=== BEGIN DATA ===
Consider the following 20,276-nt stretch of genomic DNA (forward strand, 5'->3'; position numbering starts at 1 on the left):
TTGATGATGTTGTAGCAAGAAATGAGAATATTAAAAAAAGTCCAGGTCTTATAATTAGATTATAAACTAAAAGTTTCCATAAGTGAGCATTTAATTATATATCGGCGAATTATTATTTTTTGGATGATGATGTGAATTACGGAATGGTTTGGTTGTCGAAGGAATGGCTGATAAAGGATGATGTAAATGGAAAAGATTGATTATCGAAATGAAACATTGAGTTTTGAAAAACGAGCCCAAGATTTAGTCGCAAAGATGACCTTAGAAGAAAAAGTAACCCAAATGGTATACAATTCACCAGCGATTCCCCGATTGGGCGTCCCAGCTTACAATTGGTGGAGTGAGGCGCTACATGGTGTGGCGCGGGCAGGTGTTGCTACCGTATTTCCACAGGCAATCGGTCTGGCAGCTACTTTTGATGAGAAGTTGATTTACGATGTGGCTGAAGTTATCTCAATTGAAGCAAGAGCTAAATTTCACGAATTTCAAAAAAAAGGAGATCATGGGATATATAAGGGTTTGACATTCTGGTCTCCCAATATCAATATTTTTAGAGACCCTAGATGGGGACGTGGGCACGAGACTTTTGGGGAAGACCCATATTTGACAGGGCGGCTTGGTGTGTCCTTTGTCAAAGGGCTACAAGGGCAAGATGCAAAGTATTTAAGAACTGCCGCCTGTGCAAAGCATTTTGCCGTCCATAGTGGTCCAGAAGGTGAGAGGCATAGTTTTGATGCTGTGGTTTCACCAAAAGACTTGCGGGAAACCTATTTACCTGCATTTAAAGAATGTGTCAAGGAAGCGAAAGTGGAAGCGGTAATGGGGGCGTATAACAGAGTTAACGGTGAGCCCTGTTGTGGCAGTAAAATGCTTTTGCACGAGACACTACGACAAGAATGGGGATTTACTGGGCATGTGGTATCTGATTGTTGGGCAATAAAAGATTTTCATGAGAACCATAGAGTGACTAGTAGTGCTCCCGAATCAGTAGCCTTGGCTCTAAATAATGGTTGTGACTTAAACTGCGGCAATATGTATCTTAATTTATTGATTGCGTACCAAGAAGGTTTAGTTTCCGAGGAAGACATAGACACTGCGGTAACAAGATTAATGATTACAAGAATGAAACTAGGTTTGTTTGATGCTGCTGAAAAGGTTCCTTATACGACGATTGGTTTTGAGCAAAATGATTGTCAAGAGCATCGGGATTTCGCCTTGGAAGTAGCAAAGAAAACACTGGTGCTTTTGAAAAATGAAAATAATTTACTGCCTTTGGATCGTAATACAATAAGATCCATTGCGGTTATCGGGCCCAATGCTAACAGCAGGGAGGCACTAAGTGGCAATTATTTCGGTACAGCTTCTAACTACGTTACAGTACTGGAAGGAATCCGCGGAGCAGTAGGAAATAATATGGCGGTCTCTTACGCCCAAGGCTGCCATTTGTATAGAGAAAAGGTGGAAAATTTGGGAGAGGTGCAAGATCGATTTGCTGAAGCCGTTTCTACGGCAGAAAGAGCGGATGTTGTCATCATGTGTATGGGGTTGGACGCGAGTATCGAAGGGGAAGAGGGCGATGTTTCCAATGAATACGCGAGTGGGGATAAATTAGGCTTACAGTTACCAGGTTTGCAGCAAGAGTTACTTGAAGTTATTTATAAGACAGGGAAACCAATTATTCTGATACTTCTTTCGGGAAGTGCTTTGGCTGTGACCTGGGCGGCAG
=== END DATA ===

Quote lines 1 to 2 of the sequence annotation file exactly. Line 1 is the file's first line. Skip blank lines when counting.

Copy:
Consider the following 20,276-nt stretch of genomic DNA (forward strand, 5'->3'; position numbering starts at 1 on the left):
TTGATGATGTTGTAGCAAGAAATGAGAATATTAAAAAAAGTCCAGGTCTTATAATTAGATTATAAACTAAAAGTTTCCATAAGTGAGCATTTAATTATATATCGGCGAATTATTATTTTTTGGATGATGATGTGAATTACGGAATGGTTTGGTTGTCGAAGGAATGGCTGATAAAGGATGATGTAAATGGAAAAGATTGATTATCGAAATGAAACATTGAGTTTTGAAAAACGAGCCCAAGATTTAGTCGCAAAGATGACCTTAGAAGAAAAAGTAACCCAAATGGTATACAATTCACCAGCGATTCCCCGATTGGGCGTCCCAGCTTACAATTGGTGGAGTGAGGCGCTACATGGTGTGGCGCGGGCAGGTGTTGCTACCGTATTTCCACAGGCAATCGGTCTGGCAGCTACTTTTGATGAGAAGTTGATTTACGATGTGGCTGAAGTTATCTCAATTGAAGCAAGAGCTAAATTTCACGAATTTCAAAAAAAAGGAGATCATGGGATATATAAGGGTTTGACATTCTGGTCTCCCAATATCAATATTTTTAGAGACCCTAGATGGGGACGTGGGCACGAGACTTTTGGGGAAGACCCATATTTGACAGGGCGGCTTGGTGTGTCCTTTGTCAAAGGGCTACAAGGGCAAGATGCAAAGTATTTAAGAACTGCCGCCTGTGCAAAGCATTTTGCCGTCCATAGTGGTCCAGAAGGTGAGAGGCATAGTTTTGATGCTGTGGTTTCACCAAAAGACTTGCGGGAAACCTATTTACCTGCATTTAAAGAATGTGTCAAGGAAGCGAAAGTGGAAGCGGTAATGGGGGCGTATAACAGAGTTAACGGTGAGCCCTGTTGTGGCAGTAAAATGCTTTTGCACGAGACACTACGACAAGAATGGGGATTTACTGGGCATGTGGTATCTGATTGTTGGGCAATAAAAGATTTTCATGAGAACCATAGAGTGACTAGTAGTGCTCCCGAATCAGTAGCCTTGGCTCTAAATAATGGTTGTGACTTAAACTGCGGCAATATGTATCTTAATTTATTGATTGCGTACCAAGAAGGTTTAGTTTCCGAGGAAGACATAGACACTGCGGTAACAAGATTAATGATTACAAGAATGAAACTAGGTTTGTTTGATGCTGCTGAAAAGGTTCCTTATACGACGATTGGTTTTGAGCAAAATGATTGTCAAGAGCATCGGGATTTCGCCTTGGAAGTAGCAAAGAAAACACTGGTGCTTTTGAAAAATGAAAATAATTTACTGCCTTTGGATCGTAATACAATAAGATCCATTGCGGTTATCGGGCCCAATGCTAACAGCAGGGAGGCACTAAGTGGCAATTATTTCGGTACAGCTTCTAACTACGTTACAGTACTGGAAGGAATCCGCGGAGCAGTAGGAAATAATATGGCGGTCTCTTACGCCCAAGGCTGCCATTTGTATAGAGAAAAGGTGGAAAATTTGGGAGAGGTGCAAGATCGATTTGCTGAAGCCGTTTCTACGGCAGAAAGAGCGGATGTTGTCATCATGTGTATGGGGTTGGACGCGAGTATCGAAGGGGAAGAGGGCGATGTTTCCAATGAATACGCGAGTGGGGATAAATTAGGCTTACAGTTACCAGGTTTGCAGCAAGAGTTACTTGAAGTTATTTATAAGACAGGGAAACCAATTATTCTGATACTTCTTTCGGGAAGTGCTTTGGCTGTGACCTGGGCGGCAG